Second, Congress is responsible for implementing only fiscally sound programs that benefit the American people.
Third, FWS were obligated through their own rule and the law to mitigate wolf kills, at the behest of 13 environmental organizations, they deliberately chose not to do so and have not done appropriately since 2008. This decision according to Robinson himself, was due to those millions non-government-organizations have spent turning their heads with the pseudo reality propaganda they paper their offices with every day.
Fourth, Economic losses are never fully indemnified see the below documentation based on actual losses in the area Robinson refers to. Data support below.
Using either scenario, the likely real value
of an animal lost ranges between $1,432
and $2,037 as compared to the fluctuating
market value ($605–$1,000) typically paid to
.ranchers through the existing compensation
Finally compensation no longer exists through the channels it did when the program began. About 2009/2010 Defenders of wildlife shut down the Baley fund to wolf damaged ranchers and stopped funding depredation reimbursement of any kind. This was due to the Government compensation program offered in the Omnubus spending bill and FSA’s emergercy livestock loss program compensating for wolf depredations. Unfortunately, the omnibus money is being used now to fund fish and game needs at a local level with very little actually going into wolf damage compensation instead it along with other funds are being funneled to those same self serving livestock wolf interdiction techniques that simply have been proven to be unworkable and do not stop or even slow depredation. FSA emergency compensation for wolf losses was almost immediately challenged by self same environmental organizations with the support of Dr. Tuggle FWS, to once again stiff ranchers for real losses and instead rely on only FWS endorsed confirmed kills,
Confirmation techniques have not improved since the beginning of the program although clearly it is the biggest weak point most in need of scientific update. Losing FSA support for known but unconfirmed kills was something that science certainly doesn’t support but was a convenient way to continue harming ranchers with wolves on their allotments.
“the wolves ceased killing stock and resumed preying on elk.”
The above statement is again, patently untrue. The ranches involved in the above ongoing and chronic depredation incidents ended up selling off their yearling livestock in order to stop the killing, only then when cattle were not present on the allotment or deeded land, did depredations cease and the wolves go back to preying on elk. The above statement is misleading.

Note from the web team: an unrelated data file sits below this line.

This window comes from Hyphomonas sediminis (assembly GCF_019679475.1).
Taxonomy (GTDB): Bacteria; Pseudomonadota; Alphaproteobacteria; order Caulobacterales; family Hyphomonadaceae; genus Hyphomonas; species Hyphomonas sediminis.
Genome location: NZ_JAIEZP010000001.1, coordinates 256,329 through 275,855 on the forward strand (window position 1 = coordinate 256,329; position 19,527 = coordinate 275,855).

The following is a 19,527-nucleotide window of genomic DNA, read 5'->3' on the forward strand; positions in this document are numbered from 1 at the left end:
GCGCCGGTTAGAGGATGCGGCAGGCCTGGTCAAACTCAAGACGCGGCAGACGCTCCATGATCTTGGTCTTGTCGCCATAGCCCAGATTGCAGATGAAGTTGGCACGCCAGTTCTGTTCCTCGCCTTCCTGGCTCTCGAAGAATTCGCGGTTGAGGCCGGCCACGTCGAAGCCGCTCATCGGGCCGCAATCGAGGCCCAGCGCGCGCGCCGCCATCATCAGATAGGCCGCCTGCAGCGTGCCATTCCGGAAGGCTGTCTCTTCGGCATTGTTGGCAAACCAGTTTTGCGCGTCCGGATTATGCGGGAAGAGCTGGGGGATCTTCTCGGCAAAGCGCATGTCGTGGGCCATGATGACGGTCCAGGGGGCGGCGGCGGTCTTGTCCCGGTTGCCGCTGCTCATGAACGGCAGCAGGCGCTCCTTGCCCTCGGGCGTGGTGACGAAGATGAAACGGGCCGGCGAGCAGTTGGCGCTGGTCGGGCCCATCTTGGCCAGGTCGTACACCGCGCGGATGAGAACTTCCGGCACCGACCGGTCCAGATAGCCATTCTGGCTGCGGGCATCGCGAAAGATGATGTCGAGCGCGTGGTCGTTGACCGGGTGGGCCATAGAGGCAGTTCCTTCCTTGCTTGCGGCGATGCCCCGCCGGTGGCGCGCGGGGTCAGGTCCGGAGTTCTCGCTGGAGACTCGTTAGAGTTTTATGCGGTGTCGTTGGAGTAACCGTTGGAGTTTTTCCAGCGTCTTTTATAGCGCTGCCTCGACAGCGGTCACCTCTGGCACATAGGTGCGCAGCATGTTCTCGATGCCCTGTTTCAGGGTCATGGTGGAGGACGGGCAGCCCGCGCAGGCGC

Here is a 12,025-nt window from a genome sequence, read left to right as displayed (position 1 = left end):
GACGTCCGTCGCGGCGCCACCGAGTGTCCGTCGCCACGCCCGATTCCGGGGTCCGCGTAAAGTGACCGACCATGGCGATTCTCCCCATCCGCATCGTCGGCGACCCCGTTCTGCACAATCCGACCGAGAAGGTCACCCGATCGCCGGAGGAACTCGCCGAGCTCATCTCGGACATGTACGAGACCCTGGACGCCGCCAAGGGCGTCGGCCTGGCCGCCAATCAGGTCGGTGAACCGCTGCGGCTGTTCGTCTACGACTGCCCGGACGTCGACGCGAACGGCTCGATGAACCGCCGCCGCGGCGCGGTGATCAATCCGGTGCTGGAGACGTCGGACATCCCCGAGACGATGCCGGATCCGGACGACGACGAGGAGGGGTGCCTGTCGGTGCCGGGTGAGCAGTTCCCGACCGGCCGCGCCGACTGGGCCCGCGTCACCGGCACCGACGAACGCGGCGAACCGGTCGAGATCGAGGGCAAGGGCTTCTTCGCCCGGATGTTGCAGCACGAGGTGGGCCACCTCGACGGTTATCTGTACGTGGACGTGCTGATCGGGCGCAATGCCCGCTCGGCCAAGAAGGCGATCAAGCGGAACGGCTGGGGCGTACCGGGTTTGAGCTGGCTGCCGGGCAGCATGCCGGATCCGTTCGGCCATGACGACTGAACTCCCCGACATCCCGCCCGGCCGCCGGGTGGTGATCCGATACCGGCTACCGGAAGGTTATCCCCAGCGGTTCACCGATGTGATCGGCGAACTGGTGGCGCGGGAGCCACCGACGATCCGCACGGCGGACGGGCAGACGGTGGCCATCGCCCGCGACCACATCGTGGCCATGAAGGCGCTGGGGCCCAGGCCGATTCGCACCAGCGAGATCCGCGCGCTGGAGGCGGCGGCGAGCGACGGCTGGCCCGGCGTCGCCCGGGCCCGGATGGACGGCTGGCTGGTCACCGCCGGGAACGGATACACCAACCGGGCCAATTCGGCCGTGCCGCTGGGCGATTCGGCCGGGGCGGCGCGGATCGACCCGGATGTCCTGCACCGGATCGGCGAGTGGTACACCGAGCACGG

At last count in January of this year, only 50 wolves, including just two breeding pairs, could be found in New Mexico and Arizona. Federal trapping and shooting of wolves suppressed their numbers and contributed to inbreeding, but from 2008 through the present wolves have been spared from official persecution, and the number of depredations on livestock decreased year-by-year as well.
For many years now, official counts do not include uncollared dispersed Mexican wolves. Due to the agencies dependency on winged flights and visuals of the animals they are counting all documented wolves have been either collared animals or with a collared animal. Ranchers report calling and reporting uncollared dispersed wolves in to report them with no official investigation or confirmation of the wolf involved. Often mistaken for coyotes, such animals have left the recovery area, still have territories within the area, or have been killed by hunters and people who didn’t expect to see them. The agency has consistently refused to verify wolf presence or find some methodology to use to count the dozens of dispersing wolf puppies their own agency says they have every spring.
“We are worried that without New Mexico biologists’ help, wolves will prey on untended cattle in the Gila National Forest, and the livestock industry that demanded withdrawal of the state from management will then demand the trapping and shooting of the hapless wolves,” said Robinson.
Of course there are untended cattle on open range livestock grazing allotments at night when wolves are most active. These are open legally permitted and compliant grazing allotments NOT WILDERNESS and more especially NOT A NATIONAL PARK. These allotments are set aside by congress for multiple use and economic production.
If the wolves are in the cattle killing them, it is, was, and continues to be the FWS’s legal responsibility to remove and or mitigate that depredation using affective measures, something they have not done since 2007. Mr. Robinson acts as if the livestock came in after the fact that the wolves were usurped this is not the case. The wolf program is repeatedly disenfranchising the ranching families in the Apache Sitgreaves forest and the Gila Forest.